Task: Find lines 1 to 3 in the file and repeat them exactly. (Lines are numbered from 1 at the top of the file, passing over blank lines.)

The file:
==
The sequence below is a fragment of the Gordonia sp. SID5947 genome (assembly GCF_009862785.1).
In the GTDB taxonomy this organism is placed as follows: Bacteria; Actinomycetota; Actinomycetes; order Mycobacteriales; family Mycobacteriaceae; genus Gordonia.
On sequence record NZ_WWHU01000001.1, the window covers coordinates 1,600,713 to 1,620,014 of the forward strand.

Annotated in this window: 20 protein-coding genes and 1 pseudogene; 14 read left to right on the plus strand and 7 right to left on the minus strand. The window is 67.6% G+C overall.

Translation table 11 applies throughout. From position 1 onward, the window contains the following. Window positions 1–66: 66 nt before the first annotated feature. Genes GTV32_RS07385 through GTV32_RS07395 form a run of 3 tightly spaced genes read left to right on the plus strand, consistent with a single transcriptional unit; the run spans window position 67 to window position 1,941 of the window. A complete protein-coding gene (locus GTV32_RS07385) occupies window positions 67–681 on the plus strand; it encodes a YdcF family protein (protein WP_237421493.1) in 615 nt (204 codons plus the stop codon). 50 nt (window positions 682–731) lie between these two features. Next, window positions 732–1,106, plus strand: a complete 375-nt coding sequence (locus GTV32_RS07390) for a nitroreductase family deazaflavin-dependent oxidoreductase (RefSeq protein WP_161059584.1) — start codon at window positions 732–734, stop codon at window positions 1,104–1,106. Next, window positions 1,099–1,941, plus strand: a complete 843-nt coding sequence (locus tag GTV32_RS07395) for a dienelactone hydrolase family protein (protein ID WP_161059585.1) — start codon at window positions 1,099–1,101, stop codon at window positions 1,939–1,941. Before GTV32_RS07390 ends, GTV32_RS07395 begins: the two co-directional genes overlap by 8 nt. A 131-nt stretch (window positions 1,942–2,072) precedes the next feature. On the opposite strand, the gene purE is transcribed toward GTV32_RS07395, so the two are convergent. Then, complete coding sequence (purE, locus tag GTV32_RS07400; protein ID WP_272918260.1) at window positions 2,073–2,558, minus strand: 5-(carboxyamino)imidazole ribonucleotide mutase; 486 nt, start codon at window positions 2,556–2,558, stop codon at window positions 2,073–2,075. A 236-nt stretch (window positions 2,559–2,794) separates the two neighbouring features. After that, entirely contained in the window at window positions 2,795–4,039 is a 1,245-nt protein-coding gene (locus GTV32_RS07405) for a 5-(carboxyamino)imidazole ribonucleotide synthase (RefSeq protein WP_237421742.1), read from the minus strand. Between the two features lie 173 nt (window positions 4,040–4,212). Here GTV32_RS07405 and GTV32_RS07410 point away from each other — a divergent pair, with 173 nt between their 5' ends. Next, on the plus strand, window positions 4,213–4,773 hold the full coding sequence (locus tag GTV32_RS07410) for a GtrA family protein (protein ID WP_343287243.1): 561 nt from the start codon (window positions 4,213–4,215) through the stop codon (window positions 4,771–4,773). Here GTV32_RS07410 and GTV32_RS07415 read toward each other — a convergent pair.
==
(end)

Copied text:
The sequence below is a fragment of the Gordonia sp. SID5947 genome (assembly GCF_009862785.1).
In the GTDB taxonomy this organism is placed as follows: Bacteria; Actinomycetota; Actinomycetes; order Mycobacteriales; family Mycobacteriaceae; genus Gordonia.
On sequence record NZ_WWHU01000001.1, the window covers coordinates 1,600,713 to 1,620,014 of the forward strand.